New Web site for Ohio farmers

Ohio Farmers Feed the U.S. has launched a Web site to promote the states agricultural production. It offers visitors a virtual tour of egg, turkey, dairy and soybean farms, and texts regarding individual farmers.
To encourage a review of the site, Farmers Feed the U.S. is offering a competition with a 12- month supply of groceries as an incentive.
The site is sponsored by the
Ohio Farm Bureau Federation, the Ohio Livestock Coalition, the Ohio Poultry Association and five other agricultural commodity groups in the state.

Egg labeling type size requirements announced

The Agricultural Marketing Service has issued a circular stating grade and egg size declarations must now conform to letters of ¼-inch in type size. This has been done to harmonize federal and state regulatory labeling requirements in the U.S. The letter was issued under signature of Rex A. Barnes, Deputy Administrator Poultry Programs, AMS.
Questions relating to the directive can be directed to Charles Johnson, Chief Grading Branch or Roger Glasshoff, National Supervisor, Shell Eggs Grading Branch (202) 720-3271.

China bans meat imports from select US plants

China has banned meat imports from three U.S. pork plants and two poultry plants. Reuters quoted the USDA, reporting that no reasons had been given for this decision.
The pork plants are:
Smithfield Foods in Tar Heel, N.C.; the John Morrell & Co. pork plant, Sioux City, Iowa; and the Seaboard Foods pork plant at Guymon, Okla.
The poultry plants are: Equity Group-KY Division poultry plant at Albany, Ky.; and the
Mountaire Farms poultry plant at Selbyville, Del.

Thursday, August 6, 2009

New law increases FDA control

The Food Safety Enhancement Act of 2009 (H.R.2749) was passed by a majority vote on Thursday, July 30. It specifies mandatory registration for products that come under the purview of the Food and Drug Administration.
It also gives FDA the power to recall as well as detain and seize food products.
Red meat, poultry and eggs, currently regulated by
USDA, are not governed by the new law.

Avian flu found in Minnesota turkeys

An unidentified commercial turkey flock in central Minnesota has been quarantined by the Board of Animal Health after routine testing discovered a strain of the avian flu virus, labeled H7N9, according to an Associated Press news report.
Minnesota Board of Animal Health Assistant Director Dale Lauer stressed that the avian flu strain found at the Meeker County farm was different from the strain that has caused problems in birds and humans mostly in Asia.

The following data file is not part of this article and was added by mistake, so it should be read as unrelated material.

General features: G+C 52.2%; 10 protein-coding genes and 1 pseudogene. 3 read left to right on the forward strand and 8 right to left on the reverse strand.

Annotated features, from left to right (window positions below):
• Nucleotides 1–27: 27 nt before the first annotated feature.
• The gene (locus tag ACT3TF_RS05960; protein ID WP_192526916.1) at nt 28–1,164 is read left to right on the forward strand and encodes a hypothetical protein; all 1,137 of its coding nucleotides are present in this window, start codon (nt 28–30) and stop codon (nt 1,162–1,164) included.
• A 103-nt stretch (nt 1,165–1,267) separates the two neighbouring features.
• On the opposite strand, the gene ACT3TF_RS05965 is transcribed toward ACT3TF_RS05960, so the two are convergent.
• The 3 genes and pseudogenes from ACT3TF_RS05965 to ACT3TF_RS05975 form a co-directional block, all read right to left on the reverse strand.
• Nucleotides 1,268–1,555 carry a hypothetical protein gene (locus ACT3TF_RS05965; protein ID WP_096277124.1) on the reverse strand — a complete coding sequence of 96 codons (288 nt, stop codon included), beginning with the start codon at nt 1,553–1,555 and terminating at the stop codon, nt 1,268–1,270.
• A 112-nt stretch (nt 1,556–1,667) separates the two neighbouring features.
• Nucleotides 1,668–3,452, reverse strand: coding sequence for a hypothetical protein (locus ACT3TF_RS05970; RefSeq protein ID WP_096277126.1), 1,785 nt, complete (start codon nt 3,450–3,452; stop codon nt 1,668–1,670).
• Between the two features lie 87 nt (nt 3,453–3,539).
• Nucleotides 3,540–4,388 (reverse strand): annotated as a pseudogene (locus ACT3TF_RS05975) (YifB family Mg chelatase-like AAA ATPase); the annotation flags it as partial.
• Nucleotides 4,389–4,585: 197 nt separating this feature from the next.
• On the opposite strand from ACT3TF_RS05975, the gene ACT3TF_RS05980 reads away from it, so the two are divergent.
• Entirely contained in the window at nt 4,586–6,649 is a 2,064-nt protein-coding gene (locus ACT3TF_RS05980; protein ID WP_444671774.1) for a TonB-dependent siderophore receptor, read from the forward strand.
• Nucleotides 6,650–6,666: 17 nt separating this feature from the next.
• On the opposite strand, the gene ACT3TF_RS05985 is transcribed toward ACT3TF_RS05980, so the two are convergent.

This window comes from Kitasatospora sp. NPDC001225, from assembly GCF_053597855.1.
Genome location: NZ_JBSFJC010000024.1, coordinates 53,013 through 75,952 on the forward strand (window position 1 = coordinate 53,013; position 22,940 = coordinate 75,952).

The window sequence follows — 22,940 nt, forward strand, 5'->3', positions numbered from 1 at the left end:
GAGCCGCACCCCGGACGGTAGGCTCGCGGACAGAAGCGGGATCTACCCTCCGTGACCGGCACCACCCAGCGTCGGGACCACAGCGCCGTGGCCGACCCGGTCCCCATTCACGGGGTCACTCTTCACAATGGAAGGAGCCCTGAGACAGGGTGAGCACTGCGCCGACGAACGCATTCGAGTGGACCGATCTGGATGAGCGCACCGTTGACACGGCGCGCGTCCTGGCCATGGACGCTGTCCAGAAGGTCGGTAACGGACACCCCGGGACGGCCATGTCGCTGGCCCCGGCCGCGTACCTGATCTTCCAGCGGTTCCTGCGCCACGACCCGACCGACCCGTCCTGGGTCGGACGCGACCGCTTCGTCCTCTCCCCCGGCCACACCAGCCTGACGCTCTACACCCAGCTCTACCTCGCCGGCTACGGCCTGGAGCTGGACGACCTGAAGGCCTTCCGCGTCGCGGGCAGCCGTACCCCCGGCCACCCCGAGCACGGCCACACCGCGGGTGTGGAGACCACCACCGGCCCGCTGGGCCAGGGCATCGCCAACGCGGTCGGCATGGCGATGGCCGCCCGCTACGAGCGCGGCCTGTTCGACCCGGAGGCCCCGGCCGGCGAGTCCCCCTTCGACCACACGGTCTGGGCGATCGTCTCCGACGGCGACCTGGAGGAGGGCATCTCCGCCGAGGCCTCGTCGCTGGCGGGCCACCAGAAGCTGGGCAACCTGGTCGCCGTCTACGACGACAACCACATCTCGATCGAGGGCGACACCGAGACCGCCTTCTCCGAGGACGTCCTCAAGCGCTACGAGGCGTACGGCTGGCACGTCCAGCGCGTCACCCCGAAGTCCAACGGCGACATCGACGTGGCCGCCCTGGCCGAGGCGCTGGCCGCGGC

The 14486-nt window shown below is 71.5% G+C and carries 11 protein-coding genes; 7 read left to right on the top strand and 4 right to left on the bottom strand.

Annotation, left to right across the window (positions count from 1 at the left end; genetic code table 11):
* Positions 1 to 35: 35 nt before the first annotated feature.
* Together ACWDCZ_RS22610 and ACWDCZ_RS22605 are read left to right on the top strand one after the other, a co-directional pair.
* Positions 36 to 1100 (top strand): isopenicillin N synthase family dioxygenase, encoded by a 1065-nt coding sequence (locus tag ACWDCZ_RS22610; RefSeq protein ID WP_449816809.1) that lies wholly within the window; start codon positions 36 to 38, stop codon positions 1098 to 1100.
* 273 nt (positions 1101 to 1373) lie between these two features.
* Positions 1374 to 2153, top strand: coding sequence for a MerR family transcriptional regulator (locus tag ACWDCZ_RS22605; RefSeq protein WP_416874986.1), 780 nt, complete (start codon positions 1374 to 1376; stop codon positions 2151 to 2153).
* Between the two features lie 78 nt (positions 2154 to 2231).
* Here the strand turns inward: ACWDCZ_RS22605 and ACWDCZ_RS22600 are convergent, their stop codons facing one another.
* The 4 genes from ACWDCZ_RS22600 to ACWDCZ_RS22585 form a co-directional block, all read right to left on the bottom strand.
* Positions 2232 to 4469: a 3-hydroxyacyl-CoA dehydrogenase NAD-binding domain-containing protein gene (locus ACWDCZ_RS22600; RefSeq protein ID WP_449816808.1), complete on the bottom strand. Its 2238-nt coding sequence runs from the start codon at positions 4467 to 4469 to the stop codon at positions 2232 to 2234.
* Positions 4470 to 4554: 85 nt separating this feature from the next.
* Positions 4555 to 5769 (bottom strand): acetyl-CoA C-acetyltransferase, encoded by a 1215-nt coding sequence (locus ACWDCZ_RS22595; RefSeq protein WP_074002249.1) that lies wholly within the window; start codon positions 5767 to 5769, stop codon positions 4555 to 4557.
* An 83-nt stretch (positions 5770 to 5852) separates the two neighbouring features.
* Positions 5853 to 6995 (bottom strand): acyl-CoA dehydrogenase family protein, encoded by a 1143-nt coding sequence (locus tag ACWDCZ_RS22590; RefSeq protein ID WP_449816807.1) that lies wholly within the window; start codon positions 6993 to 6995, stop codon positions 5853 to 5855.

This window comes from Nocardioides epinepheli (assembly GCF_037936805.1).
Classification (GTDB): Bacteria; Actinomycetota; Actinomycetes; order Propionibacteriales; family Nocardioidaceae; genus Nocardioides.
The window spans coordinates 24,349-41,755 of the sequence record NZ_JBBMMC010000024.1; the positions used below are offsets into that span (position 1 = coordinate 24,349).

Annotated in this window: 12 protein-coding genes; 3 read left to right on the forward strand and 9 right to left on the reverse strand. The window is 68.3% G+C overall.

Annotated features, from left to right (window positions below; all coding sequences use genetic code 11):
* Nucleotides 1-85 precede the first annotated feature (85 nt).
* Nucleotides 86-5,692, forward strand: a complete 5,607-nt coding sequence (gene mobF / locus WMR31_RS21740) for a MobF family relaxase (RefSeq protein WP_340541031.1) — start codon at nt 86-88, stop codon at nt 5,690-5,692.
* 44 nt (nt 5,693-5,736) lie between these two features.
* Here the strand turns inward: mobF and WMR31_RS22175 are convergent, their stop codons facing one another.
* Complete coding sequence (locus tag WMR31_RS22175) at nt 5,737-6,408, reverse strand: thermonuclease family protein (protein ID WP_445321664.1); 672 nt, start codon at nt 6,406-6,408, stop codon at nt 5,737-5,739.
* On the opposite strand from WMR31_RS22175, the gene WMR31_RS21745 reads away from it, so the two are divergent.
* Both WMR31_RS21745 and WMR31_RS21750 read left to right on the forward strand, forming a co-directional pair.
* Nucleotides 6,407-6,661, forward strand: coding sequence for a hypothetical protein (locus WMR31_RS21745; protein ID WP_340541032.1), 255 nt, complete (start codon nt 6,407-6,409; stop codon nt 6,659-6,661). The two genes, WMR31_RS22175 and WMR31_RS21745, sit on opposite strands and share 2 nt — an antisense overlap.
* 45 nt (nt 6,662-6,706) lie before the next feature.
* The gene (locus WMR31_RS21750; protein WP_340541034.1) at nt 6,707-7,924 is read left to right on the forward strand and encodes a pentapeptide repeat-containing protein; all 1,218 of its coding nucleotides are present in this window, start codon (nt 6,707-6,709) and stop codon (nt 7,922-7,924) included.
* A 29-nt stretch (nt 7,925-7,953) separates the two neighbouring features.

Lauer, a veterinarian, went on to inform that the strain of virus found at the farm didn't pose a threat to the general public but could cause mild symptoms in poultry workers, including mild eye infections and mild respiratory problems.
According to him, the quarantined flock was showing no signs of illness, but if left unchecked the virus could morph into a form that could be more pathogenic to the state's commercial poultry flocks. Minnesota is the nation's top turkey producing state.
Surrounding poultry farms in a three-mile radius have also been quarantined and will undergo the same routine testing and observation as the primary site.

US soldiers to teach poultry production in Afghanistan

A U.S. National Guard agricultural development team to be deployed in Afghanistan has been trained on poultry production techniques by University of Arkansas scientists, a news report stated.
The 1-45 Agricultural Development Team of the Oklahoma National Guard will impart poultry raising techniques to local farmers. The training will include treatment of common diseases, bird nutrition, breeder management and management of small flocks.

Wednesday, August 5, 2009

TB outbreak at Ala.Wayne Farms poultry plant

Albertville, Ala., Mayor Lindsey Lyons met with Alabama State Department of Public Health representatives and city leaders of Albertville, Boaz and Guntersville to ease fears raised by reports of a tuberculosis outbreak at the Wayne Farms poultry processsing plant. stated one person at Wayne Farms was an "active case." Those who tested positive for the bacteria had been given preventive medication.
Speaking about the meeting, Lyons said he was pleased with the manner in which the Alabama State Department of Health was working to contain the bacteria. However, he added that he was disappointed because no one from the poultry industry attended the meeting.

IPE/IFE preregistration opens online

Online preregistration for the 2010 International Poultry Expo and International Feed Expo is open. Sponsored by U.S. Poultry & Egg Association and the American Feed Industry Association, the joint Expo is scheduled January 27-29, at the Georgia World Congress Center, Atlanta, Ga. The preregistration fee is $35. The preregistration deadline is January 8. On-site registration is $60.
To register online, go to Badges will be mailed to U.S. and Canadian attendees beginning in early September. International attendees must pick up their badges at the Georgia World Congress Center in the international business center. Registration for hotel accommodations at the 2010 International Poultry and Feed Expo is also now open.
Reservations may be made by going to the IPE website, and clicking on hotel registration. Attendees who need visas should obtain them prior to preregistering.
The deadline for requesting an invitation letter is November 27. Requests for invitation letters can be submitted by completing the request form found at Requests may also be e-mailed to, providing full name, company name, complete mailing address, and passport number, including issue and expiration date, in the body of the message.
For more information, contact: U.S. Poultry & Egg Association, 1530 Cooledge Road, Tucker, Ga. 30084-7303; +1.770.493.9401; Fax: +1.770.493.9257; E-mail:

Report calls for detailing additives in enhanced meat